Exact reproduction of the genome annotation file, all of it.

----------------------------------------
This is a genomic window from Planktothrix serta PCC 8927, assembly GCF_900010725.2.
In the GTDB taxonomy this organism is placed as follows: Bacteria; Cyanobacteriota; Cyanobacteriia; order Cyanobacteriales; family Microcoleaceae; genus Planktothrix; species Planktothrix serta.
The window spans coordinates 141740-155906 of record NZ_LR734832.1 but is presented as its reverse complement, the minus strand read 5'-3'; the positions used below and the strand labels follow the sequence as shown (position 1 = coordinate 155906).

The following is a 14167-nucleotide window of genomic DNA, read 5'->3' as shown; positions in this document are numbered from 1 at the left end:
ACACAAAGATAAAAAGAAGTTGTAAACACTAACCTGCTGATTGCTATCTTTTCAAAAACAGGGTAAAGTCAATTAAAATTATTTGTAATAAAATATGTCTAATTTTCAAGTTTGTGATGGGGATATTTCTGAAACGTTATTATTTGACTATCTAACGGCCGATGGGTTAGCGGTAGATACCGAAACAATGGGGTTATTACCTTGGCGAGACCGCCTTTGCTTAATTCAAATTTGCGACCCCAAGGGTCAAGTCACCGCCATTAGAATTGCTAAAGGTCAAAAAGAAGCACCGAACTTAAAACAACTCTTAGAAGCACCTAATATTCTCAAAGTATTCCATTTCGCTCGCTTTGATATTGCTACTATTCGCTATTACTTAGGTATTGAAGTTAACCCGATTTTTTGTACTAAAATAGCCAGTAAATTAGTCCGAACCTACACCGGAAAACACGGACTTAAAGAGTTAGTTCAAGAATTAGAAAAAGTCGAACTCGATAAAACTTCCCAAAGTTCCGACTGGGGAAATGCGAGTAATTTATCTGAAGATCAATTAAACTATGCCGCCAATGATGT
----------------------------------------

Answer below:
This is a genomic window from Planktothrix serta PCC 8927, assembly GCF_900010725.2.
In the GTDB taxonomy this organism is placed as follows: Bacteria; Cyanobacteriota; Cyanobacteriia; order Cyanobacteriales; family Microcoleaceae; genus Planktothrix; species Planktothrix serta.
The window spans coordinates 141740-155906 of record NZ_LR734832.1 but is presented as its reverse complement, the minus strand read 5'-3'; the positions used below and the strand labels follow the sequence as shown (position 1 = coordinate 155906).

The following is a 14167-nucleotide window of genomic DNA, read 5'->3' as shown; positions in this document are numbered from 1 at the left end:
ACACAAAGATAAAAAGAAGTTGTAAACACTAACCTGCTGATTGCTATCTTTTCAAAAACAGGGTAAAGTCAATTAAAATTATTTGTAATAAAATATGTCTAATTTTCAAGTTTGTGATGGGGATATTTCTGAAACGTTATTATTTGACTATCTAACGGCCGATGGGTTAGCGGTAGATACCGAAACAATGGGGTTATTACCTTGGCGAGACCGCCTTTGCTTAATTCAAATTTGCGACCCCAAGGGTCAAGTCACCGCCATTAGAATTGCTAAAGGTCAAAAAGAAGCACCGAACTTAAAACAACTCTTAGAAGCACCTAATATTCTCAAAGTATTCCATTTCGCTCGCTTTGATATTGCTACTATTCGCTATTACTTAGGTATTGAAGTTAACCCGATTTTTTGTACTAAAATAGCCAGTAAATTAGTCCGAACCTACACCGGAAAACACGGACTTAAAGAGTTAGTTCAAGAATTAGAAAAAGTCGAACTCGATAAAACTTCCCAAAGTTCCGACTGGGGAAATGCGAGTAATTTATCTGAAGATCAATTAAACTATGCCGCCAATGATGT